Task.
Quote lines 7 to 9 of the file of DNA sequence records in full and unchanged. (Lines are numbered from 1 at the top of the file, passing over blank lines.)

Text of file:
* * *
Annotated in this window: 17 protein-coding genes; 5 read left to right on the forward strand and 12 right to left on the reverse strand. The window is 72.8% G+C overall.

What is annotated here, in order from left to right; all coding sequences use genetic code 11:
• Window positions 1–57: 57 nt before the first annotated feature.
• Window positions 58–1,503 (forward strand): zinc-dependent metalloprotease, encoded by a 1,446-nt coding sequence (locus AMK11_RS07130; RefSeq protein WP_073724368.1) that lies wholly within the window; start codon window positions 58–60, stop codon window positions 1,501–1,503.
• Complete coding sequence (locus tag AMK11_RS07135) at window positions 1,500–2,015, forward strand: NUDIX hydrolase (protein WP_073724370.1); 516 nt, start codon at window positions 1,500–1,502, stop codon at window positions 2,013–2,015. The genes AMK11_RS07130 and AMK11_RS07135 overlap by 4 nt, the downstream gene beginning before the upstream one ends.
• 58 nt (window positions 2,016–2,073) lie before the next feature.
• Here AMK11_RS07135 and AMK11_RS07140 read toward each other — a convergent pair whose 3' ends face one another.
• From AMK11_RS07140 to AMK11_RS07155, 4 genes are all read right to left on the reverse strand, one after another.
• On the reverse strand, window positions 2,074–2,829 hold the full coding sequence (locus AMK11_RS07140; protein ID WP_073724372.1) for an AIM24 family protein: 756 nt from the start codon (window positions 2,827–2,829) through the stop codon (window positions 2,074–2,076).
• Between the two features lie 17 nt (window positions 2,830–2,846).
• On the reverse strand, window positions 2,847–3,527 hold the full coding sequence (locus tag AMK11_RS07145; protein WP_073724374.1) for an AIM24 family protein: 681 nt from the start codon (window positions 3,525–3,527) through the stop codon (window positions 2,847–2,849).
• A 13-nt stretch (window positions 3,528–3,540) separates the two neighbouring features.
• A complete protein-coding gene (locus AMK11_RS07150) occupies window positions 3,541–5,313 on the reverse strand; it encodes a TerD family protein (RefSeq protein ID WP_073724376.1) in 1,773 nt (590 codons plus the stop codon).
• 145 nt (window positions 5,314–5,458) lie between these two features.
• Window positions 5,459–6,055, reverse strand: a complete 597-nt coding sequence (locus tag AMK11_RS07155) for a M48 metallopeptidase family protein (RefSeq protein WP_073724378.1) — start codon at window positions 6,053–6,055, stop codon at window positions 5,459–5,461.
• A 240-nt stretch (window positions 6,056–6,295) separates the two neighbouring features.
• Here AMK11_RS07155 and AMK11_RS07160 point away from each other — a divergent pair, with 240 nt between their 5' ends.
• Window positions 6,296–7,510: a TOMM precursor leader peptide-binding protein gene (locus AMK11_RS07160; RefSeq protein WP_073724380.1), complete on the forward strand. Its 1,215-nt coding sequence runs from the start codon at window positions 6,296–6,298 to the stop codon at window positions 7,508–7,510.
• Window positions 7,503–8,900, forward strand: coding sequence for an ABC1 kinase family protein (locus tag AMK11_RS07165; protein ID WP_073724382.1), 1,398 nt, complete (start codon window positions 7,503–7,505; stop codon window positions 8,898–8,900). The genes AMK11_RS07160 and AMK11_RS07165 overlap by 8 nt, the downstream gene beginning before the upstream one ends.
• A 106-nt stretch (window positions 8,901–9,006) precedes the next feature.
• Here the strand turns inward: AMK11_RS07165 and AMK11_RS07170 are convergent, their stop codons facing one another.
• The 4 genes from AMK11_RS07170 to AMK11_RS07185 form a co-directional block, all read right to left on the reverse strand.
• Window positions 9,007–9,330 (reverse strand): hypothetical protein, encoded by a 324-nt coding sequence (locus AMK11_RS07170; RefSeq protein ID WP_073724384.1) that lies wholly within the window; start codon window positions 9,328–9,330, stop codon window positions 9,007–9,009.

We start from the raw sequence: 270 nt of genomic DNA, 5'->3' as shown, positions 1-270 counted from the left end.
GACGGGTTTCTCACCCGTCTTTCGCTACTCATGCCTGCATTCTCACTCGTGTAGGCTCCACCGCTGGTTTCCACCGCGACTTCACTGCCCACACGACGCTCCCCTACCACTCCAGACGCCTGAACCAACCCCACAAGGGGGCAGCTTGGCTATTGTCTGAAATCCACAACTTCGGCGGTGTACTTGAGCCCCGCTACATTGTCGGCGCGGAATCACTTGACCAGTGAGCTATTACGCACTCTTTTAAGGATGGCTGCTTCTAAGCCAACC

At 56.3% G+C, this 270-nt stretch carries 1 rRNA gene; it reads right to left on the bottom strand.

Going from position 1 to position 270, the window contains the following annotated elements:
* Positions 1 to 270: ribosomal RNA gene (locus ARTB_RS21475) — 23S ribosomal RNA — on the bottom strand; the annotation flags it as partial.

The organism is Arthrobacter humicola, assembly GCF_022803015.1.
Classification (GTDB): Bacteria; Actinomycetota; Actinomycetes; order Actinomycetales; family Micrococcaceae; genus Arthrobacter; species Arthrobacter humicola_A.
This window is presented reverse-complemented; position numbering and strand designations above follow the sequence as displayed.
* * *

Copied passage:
• Here AMK11_RS07135 and AMK11_RS07140 read toward each other — a convergent pair whose 3' ends face one another.
• From AMK11_RS07140 to AMK11_RS07155, 4 genes are all read right to left on the reverse strand, one after another.
• On the reverse strand, window positions 2,074–2,829 hold the full coding sequence (locus AMK11_RS07140; protein ID WP_073724372.1) for an AIM24 family protein: 756 nt from the start codon (window positions 2,827–2,829) through the stop codon (window positions 2,074–2,076).